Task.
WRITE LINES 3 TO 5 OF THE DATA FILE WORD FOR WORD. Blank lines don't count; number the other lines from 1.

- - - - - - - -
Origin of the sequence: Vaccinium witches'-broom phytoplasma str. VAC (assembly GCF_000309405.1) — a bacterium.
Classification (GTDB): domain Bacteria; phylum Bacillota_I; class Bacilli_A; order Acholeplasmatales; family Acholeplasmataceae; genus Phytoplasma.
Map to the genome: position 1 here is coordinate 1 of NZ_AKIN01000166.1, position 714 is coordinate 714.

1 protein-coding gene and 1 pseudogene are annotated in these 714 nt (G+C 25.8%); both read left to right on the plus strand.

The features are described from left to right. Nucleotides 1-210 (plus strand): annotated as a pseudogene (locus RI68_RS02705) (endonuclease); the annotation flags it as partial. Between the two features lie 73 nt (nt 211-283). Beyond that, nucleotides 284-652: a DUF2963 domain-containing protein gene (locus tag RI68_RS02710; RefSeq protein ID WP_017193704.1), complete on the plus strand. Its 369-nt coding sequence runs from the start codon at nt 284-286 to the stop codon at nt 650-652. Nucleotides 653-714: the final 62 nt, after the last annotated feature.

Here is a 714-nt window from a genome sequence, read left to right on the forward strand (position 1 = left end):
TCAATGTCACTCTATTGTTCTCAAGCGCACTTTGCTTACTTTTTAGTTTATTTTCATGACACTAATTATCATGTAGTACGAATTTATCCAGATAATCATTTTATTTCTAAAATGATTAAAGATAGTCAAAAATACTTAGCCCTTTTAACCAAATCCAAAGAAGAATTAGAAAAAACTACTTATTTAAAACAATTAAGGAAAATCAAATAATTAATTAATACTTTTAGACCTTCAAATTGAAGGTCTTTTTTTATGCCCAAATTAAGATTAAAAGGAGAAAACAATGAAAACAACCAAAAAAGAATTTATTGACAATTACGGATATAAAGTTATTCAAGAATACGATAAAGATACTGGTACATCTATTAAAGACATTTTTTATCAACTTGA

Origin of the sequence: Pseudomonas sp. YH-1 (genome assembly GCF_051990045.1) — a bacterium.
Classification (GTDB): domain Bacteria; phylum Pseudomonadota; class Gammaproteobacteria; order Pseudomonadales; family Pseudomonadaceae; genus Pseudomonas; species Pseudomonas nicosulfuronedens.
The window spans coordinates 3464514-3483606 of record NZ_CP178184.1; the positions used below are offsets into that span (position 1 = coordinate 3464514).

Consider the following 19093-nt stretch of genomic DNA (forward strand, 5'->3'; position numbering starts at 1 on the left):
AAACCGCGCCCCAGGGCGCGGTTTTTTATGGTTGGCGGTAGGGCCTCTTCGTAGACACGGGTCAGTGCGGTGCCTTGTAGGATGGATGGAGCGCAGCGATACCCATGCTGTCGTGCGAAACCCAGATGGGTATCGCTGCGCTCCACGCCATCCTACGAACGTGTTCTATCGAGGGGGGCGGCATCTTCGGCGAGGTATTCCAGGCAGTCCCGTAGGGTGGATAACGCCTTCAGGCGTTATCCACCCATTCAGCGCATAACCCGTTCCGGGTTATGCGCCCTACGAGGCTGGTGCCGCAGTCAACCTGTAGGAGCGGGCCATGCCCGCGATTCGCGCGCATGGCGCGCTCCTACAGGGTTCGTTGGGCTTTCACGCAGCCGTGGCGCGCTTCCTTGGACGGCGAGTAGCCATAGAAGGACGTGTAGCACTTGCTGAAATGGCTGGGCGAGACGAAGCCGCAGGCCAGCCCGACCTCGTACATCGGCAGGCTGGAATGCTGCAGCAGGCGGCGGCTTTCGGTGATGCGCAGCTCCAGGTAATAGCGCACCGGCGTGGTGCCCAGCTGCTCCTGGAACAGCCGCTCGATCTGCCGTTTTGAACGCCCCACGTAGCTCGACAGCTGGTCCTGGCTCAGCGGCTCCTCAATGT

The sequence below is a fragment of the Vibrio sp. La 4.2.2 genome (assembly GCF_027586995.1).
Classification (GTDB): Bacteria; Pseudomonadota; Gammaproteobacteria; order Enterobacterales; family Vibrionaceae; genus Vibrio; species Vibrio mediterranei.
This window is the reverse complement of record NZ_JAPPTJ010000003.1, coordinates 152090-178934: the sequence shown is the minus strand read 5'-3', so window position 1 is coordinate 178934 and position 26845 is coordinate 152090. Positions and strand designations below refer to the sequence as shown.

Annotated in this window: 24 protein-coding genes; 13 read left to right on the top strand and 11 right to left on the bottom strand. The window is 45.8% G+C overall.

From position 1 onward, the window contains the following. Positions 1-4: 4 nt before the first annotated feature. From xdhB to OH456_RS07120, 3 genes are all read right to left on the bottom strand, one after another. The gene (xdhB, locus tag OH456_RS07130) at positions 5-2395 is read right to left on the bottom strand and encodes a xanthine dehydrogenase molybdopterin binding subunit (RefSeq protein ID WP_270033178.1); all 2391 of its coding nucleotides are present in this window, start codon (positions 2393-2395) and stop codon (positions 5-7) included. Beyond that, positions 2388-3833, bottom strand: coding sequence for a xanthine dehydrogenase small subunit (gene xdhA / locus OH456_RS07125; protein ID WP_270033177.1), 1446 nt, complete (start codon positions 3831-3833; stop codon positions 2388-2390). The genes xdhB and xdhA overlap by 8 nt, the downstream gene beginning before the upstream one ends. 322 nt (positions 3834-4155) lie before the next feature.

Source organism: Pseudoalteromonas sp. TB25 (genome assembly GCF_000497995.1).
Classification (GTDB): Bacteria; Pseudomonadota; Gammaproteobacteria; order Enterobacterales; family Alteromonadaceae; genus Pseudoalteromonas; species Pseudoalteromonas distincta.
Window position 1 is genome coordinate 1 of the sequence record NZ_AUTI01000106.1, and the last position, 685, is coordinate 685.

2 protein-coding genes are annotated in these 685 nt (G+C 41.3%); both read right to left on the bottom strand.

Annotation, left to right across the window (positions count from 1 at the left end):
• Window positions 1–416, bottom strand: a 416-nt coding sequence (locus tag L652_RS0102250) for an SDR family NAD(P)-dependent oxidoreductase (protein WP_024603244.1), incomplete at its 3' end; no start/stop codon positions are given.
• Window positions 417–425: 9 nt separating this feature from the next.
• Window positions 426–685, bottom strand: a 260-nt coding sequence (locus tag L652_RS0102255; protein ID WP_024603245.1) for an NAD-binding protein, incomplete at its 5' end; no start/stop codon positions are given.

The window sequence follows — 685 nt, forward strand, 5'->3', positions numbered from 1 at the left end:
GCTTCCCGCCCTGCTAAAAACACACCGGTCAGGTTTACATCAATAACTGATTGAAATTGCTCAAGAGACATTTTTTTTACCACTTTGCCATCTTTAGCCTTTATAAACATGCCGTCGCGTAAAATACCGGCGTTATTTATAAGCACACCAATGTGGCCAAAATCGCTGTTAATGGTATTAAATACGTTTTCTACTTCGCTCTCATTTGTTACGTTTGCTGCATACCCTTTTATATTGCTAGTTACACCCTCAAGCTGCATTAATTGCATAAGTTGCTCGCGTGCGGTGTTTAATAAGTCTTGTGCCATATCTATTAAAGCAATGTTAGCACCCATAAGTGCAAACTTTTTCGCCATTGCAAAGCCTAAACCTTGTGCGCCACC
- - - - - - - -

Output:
Map to the genome: position 1 here is coordinate 1 of NZ_AKIN01000166.1, position 714 is coordinate 714.

1 protein-coding gene and 1 pseudogene are annotated in these 714 nt (G+C 25.8%); both read left to right on the plus strand.

The features are described from left to right. Nucleotides 1-210 (plus strand): annotated as a pseudogene (locus RI68_RS02705) (endonuclease); the annotation flags it as partial. Between the two features lie 73 nt (nt 211-283). Beyond that, nucleotides 284-652: a DUF2963 domain-containing protein gene (locus tag RI68_RS02710; RefSeq protein ID WP_017193704.1), complete on the plus strand. Its 369-nt coding sequence runs from the start codon at nt 284-286 to the stop codon at nt 650-652. Nucleotides 653-714: the final 62 nt, after the last annotated feature.